# How many moles of methyl iodide will be consumed by one mole of crixivan?

My take on this question : a total of 5 moles of $$\ce{CH3I}$$ should be consumed.

1. The oxygen atoms in the $$\ce{2 OH}$$ groups each have a lone pair of electrons. They should displace $$\ce{I-}$$ from methyl iodide via an $$\ce{S_N2}$$ reaction.

2. The two nitrogen atoms in the tertiary amino moieties also should react with a total of 2 moles of $$\ce{CH3I}$$ .

3. The $$\ce N$$ atom in the pyridine moiety should also consume a mole, as the lone pair of electrons on it is not in conjugation with the benzene nucleus.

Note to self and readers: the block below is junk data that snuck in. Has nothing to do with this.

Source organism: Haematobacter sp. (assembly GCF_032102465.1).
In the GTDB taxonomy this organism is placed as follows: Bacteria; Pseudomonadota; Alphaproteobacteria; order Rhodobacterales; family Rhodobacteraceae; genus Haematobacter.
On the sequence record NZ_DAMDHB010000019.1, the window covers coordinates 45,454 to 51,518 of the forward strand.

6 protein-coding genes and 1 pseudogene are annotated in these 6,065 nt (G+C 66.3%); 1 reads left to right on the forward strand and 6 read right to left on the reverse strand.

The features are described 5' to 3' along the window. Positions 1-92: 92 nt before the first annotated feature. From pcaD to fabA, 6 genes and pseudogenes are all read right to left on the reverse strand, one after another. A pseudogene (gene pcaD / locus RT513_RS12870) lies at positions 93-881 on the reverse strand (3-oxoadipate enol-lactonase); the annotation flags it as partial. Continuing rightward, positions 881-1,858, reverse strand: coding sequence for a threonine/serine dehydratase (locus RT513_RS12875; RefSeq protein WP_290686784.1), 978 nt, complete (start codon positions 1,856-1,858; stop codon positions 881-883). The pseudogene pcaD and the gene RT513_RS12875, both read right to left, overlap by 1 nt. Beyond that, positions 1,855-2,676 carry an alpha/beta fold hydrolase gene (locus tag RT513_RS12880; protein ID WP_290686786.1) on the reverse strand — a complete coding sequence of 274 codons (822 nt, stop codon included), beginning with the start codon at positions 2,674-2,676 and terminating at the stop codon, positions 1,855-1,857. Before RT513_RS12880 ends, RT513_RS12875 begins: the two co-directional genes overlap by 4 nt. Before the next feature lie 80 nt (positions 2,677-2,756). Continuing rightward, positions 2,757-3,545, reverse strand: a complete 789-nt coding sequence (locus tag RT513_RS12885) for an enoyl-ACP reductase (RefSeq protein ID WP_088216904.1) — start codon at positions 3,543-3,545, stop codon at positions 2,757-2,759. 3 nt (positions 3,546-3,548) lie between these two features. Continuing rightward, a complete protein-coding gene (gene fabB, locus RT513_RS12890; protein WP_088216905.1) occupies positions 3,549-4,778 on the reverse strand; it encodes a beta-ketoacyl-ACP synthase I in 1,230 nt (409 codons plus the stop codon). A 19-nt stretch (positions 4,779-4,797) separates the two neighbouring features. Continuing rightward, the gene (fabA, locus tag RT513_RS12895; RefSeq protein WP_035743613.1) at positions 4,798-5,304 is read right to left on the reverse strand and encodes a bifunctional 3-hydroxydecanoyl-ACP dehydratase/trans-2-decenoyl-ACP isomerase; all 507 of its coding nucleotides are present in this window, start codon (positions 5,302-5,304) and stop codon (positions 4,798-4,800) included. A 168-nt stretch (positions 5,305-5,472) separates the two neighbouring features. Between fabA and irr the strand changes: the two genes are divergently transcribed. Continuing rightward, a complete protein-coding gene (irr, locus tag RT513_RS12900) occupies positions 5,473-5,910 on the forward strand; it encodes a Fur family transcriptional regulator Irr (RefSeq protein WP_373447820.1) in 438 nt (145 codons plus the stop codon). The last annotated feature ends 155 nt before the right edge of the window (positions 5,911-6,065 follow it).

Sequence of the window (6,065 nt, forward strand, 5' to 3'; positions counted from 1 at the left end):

However, as I checked the answer, it's provided as 3. What may be the fallacy in my reasoning?

• The OH groups will not methylate without being deprotonated first, there is no base present strong enough to do this. – Waylander Mar 25 at 7:51
• Please note that the proper term for "number of moles" is amount of substance. The former would be the same as referring to the mass as "number of kilograms". It makes it even worse seeing this on the picture of a textbook question. I am sad now. – Martin - マーチン Mar 25 at 18:01
• Why so? A mole of CH3I is equal to a gram equivalent of CH3I. – Aabesh Ghosh Mar 26 at 5:37